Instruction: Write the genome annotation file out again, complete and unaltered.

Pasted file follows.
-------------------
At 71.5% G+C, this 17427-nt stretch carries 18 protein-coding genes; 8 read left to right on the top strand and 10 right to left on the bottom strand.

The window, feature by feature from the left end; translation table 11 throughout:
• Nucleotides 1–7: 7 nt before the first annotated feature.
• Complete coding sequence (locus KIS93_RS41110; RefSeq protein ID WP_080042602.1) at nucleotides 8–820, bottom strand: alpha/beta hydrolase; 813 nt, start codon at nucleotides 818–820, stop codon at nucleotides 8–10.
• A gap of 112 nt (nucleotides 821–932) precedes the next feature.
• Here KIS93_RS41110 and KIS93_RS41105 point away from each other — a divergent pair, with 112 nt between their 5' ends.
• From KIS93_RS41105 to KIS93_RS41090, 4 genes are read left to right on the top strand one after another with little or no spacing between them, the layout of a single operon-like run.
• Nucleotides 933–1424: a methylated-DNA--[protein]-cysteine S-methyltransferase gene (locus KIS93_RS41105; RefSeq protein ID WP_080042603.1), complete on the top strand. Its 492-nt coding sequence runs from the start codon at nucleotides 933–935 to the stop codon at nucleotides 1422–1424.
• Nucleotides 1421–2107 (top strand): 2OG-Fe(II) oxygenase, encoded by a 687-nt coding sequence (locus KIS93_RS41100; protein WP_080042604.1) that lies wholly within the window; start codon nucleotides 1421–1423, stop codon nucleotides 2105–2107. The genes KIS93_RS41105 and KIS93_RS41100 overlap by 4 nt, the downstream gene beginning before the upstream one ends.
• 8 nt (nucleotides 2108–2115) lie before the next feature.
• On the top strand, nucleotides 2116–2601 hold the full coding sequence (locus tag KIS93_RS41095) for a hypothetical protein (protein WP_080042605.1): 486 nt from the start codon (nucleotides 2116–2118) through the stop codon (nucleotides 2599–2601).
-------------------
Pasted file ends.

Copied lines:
At 71.5% G+C, this 17427-nt stretch carries 18 protein-coding genes; 8 read left to right on the top strand and 10 right to left on the bottom strand.

The window, feature by feature from the left end; translation table 11 throughout:
• Nucleotides 1–7: 7 nt before the first annotated feature.
• Complete coding sequence (locus KIS93_RS41110; RefSeq protein ID WP_080042602.1) at nucleotides 8–820, bottom strand: alpha/beta hydrolase; 813 nt, start codon at nucleotides 818–820, stop codon at nucleotides 8–10.
• A gap of 112 nt (nucleotides 821–932) precedes the next feature.
• Here KIS93_RS41110 and KIS93_RS41105 point away from each other — a divergent pair, with 112 nt between their 5' ends.
• From KIS93_RS41105 to KIS93_RS41090, 4 genes are read left to right on the top strand one after another with little or no spacing between them, the layout of a single operon-like run.
• Nucleotides 933–1424: a methylated-DNA--[protein]-cysteine S-methyltransferase gene (locus KIS93_RS41105; RefSeq protein ID WP_080042603.1), complete on the top strand. Its 492-nt coding sequence runs from the start codon at nucleotides 933–935 to the stop codon at nucleotides 1422–1424.
• Nucleotides 1421–2107 (top strand): 2OG-Fe(II) oxygenase, encoded by a 687-nt coding sequence (locus KIS93_RS41100; protein WP_080042604.1) that lies wholly within the window; start codon nucleotides 1421–1423, stop codon nucleotides 2105–2107. The genes KIS93_RS41105 and KIS93_RS41100 overlap by 4 nt, the downstream gene beginning before the upstream one ends.
• 8 nt (nucleotides 2108–2115) lie before the next feature.
• On the top strand, nucleotides 2116–2601 hold the full coding sequence (locus tag KIS93_RS41095) for a hypothetical protein (protein WP_080042605.1): 486 nt from the start codon (nucleotides 2116–2118) through the stop codon (nucleotides 2599–2601).